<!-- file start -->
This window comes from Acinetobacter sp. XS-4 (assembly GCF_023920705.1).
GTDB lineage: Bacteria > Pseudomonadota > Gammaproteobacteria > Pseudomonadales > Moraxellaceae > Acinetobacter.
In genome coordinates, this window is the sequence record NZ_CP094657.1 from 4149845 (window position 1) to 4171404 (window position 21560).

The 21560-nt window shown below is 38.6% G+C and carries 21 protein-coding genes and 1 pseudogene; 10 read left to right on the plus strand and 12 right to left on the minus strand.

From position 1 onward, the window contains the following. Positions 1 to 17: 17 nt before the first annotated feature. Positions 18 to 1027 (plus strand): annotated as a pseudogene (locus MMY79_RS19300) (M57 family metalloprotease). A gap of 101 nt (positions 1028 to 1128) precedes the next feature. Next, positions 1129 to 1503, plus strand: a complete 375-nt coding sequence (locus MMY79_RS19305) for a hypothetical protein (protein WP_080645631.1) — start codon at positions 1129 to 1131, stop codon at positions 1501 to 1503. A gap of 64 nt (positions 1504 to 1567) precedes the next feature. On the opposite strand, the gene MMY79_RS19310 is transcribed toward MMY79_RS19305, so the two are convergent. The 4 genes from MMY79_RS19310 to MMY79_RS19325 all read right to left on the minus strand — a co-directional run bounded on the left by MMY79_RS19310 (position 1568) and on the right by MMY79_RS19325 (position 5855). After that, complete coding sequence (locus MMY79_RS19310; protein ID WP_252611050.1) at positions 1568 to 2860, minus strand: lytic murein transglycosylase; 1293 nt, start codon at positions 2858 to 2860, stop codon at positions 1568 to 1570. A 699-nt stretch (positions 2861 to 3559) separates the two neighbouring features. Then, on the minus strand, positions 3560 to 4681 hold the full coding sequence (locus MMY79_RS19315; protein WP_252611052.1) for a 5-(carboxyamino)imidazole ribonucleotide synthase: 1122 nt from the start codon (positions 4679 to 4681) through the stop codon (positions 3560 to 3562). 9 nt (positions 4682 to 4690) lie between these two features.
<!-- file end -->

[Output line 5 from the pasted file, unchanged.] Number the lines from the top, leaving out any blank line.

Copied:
From position 1 onward, the window contains the following. Positions 1 to 17: 17 nt before the first annotated feature. Positions 18 to 1027 (plus strand): annotated as a pseudogene (locus MMY79_RS19300) (M57 family metalloprotease). A gap of 101 nt (positions 1028 to 1128) precedes the next feature. Next, positions 1129 to 1503, plus strand: a complete 375-nt coding sequence (locus MMY79_RS19305) for a hypothetical protein (protein WP_080645631.1) — start codon at positions 1129 to 1131, stop codon at positions 1501 to 1503. A gap of 64 nt (positions 1504 to 1567) precedes the next feature. On the opposite strand, the gene MMY79_RS19310 is transcribed toward MMY79_RS19305, so the two are convergent. The 4 genes from MMY79_RS19310 to MMY79_RS19325 all read right to left on the minus strand — a co-directional run bounded on the left by MMY79_RS19310 (position 1568) and on the right by MMY79_RS19325 (position 5855). After that, complete coding sequence (locus MMY79_RS19310; protein ID WP_252611050.1) at positions 1568 to 2860, minus strand: lytic murein transglycosylase; 1293 nt, start codon at positions 2858 to 2860, stop codon at positions 1568 to 1570. A 699-nt stretch (positions 2861 to 3559) separates the two neighbouring features. Then, on the minus strand, positions 3560 to 4681 hold the full coding sequence (locus MMY79_RS19315; protein WP_252611052.1) for a 5-(carboxyamino)imidazole ribonucleotide synthase: 1122 nt from the start codon (positions 4679 to 4681) through the stop codon (positions 3560 to 3562). 9 nt (positions 4682 to 4690) lie between these two features.